[show abstract][hide abstract] ABSTRACT: Incorporation of locally produced signaling molecules into cell-derived vesicles may serve as an endogenous mediator delivery system. We recently reported that levels alpha-2-macroglobulin (A2MG)-containing microparticles are elevated in plasma from patients with sepsis. Herein, we investigated the immunomodulatory actions of A2MG containing microparticles during sepsis. Administration of A2MG-enriched (A2MG-E)-microparticles to mice with microbial sepsis protected against hypothermia, reduced bacterial titers, elevated immunoresolvent lipid mediator levels in inflammatory exudates and reduced systemic inflammation. A2MG-E microparticles also enhanced survival in murine sepsis, an action lost in mice transfected with siRNA for LRP1, a putative A2MG receptor. In vitro, A2MG was functionally transferred onto endothelial cell plasma membranes from microparticles, augmenting neutrophil-endothelial adhesion. A2MG also modulated human leukocyte responses: enhanced bacterial phagocytosis, reactive oxygen species production, cathelicidin release, prevented endotoxin induced CXCR2 downregulation and preserved neutrophil chemotaxis in the presence of LPS. A significant association was also found between elevated plasma levels of A2MG-containing microparticles and survival in human sepsis patients. Taken together, these results identify A2MG enrichment in microparticles as an important host protective mechanism in sepsis.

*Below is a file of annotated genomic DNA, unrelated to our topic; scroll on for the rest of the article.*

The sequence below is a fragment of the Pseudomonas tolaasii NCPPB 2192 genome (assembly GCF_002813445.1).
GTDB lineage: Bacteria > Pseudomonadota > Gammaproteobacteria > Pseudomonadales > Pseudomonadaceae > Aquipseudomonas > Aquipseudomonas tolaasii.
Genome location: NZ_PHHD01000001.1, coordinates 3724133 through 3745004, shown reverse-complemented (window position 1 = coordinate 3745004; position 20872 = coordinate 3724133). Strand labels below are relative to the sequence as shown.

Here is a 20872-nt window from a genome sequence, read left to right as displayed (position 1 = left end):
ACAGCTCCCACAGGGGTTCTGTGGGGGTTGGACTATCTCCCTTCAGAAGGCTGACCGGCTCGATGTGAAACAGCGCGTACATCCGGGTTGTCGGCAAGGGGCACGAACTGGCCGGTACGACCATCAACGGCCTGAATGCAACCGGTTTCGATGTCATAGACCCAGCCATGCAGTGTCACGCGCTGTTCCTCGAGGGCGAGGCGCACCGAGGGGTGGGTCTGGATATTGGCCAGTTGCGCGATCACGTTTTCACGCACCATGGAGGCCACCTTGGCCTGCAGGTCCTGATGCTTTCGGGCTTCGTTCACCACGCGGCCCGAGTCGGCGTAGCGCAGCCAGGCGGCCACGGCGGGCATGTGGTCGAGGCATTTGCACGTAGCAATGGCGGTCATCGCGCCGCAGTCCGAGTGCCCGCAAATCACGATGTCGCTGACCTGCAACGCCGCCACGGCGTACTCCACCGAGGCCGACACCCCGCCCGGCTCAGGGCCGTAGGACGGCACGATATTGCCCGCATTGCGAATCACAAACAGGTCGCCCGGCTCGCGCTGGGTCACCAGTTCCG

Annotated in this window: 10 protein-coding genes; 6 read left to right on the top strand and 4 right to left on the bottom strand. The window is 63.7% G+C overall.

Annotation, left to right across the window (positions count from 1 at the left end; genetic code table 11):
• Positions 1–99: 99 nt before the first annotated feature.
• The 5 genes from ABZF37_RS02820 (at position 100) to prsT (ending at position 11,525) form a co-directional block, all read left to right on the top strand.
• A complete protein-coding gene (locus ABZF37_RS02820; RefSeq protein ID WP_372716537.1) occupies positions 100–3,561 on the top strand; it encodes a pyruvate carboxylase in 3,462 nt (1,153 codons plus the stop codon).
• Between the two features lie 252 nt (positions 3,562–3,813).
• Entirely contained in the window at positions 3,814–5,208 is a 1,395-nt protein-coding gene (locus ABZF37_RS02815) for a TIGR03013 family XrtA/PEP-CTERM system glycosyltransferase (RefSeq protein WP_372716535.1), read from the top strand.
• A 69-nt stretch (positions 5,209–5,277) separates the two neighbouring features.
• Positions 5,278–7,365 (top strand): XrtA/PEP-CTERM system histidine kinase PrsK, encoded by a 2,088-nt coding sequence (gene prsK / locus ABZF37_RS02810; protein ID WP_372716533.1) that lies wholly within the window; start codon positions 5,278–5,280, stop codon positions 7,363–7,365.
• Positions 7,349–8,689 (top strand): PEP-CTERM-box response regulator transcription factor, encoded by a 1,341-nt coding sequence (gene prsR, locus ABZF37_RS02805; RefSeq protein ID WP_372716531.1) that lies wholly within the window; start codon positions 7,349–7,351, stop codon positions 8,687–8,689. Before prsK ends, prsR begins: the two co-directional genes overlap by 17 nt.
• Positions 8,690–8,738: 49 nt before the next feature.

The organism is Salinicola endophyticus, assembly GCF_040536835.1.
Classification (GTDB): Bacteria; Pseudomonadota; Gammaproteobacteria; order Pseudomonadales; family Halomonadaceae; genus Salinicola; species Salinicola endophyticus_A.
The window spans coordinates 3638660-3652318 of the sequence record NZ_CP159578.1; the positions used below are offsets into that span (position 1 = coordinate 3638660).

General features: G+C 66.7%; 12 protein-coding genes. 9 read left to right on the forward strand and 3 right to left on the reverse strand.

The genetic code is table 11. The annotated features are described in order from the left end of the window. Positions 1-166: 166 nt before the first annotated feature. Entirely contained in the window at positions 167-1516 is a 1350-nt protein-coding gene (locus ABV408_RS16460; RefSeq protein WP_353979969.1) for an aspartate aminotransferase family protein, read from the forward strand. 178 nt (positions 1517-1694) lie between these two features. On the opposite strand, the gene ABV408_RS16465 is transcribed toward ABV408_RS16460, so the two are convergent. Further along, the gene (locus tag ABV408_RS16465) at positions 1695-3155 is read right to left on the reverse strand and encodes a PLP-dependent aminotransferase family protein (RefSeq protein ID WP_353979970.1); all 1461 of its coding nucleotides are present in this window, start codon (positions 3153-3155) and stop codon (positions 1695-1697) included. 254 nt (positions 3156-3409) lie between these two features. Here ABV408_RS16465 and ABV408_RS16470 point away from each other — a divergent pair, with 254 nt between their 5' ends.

EMBO Molecular Medicine 12/2013; · 7.80 Impact Factor